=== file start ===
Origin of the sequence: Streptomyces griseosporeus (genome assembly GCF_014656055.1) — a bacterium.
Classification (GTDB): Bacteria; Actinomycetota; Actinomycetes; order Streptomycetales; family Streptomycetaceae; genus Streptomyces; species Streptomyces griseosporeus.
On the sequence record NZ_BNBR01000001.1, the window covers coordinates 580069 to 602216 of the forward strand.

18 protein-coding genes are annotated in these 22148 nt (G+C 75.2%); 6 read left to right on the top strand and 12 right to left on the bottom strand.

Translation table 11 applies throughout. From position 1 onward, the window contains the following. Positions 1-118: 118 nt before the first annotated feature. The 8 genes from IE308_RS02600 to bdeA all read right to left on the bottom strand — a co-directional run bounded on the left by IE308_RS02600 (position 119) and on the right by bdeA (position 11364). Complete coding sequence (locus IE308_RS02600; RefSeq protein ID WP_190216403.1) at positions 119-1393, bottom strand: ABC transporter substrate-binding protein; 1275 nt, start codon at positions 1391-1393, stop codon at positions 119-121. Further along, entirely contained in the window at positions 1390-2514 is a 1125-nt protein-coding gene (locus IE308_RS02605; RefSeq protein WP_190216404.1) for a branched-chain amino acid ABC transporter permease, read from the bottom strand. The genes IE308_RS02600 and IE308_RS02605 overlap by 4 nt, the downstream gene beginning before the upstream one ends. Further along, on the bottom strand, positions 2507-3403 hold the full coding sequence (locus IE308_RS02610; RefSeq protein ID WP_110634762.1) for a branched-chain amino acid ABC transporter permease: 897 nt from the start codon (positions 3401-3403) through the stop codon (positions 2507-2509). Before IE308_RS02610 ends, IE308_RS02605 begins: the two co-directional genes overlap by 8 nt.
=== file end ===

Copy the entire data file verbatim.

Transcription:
Origin of the sequence: Streptomyces griseosporeus (genome assembly GCF_014656055.1) — a bacterium.
Classification (GTDB): Bacteria; Actinomycetota; Actinomycetes; order Streptomycetales; family Streptomycetaceae; genus Streptomyces; species Streptomyces griseosporeus.
On the sequence record NZ_BNBR01000001.1, the window covers coordinates 580069 to 602216 of the forward strand.

18 protein-coding genes are annotated in these 22148 nt (G+C 75.2%); 6 read left to right on the top strand and 12 right to left on the bottom strand.

Translation table 11 applies throughout. From position 1 onward, the window contains the following. Positions 1-118: 118 nt before the first annotated feature. The 8 genes from IE308_RS02600 to bdeA all read right to left on the bottom strand — a co-directional run bounded on the left by IE308_RS02600 (position 119) and on the right by bdeA (position 11364). Complete coding sequence (locus IE308_RS02600; RefSeq protein ID WP_190216403.1) at positions 119-1393, bottom strand: ABC transporter substrate-binding protein; 1275 nt, start codon at positions 1391-1393, stop codon at positions 119-121. Further along, entirely contained in the window at positions 1390-2514 is a 1125-nt protein-coding gene (locus IE308_RS02605; RefSeq protein WP_190216404.1) for a branched-chain amino acid ABC transporter permease, read from the bottom strand. The genes IE308_RS02600 and IE308_RS02605 overlap by 4 nt, the downstream gene beginning before the upstream one ends. Further along, on the bottom strand, positions 2507-3403 hold the full coding sequence (locus IE308_RS02610; RefSeq protein ID WP_110634762.1) for a branched-chain amino acid ABC transporter permease: 897 nt from the start codon (positions 3401-3403) through the stop codon (positions 2507-2509). Before IE308_RS02610 ends, IE308_RS02605 begins: the two co-directional genes overlap by 8 nt.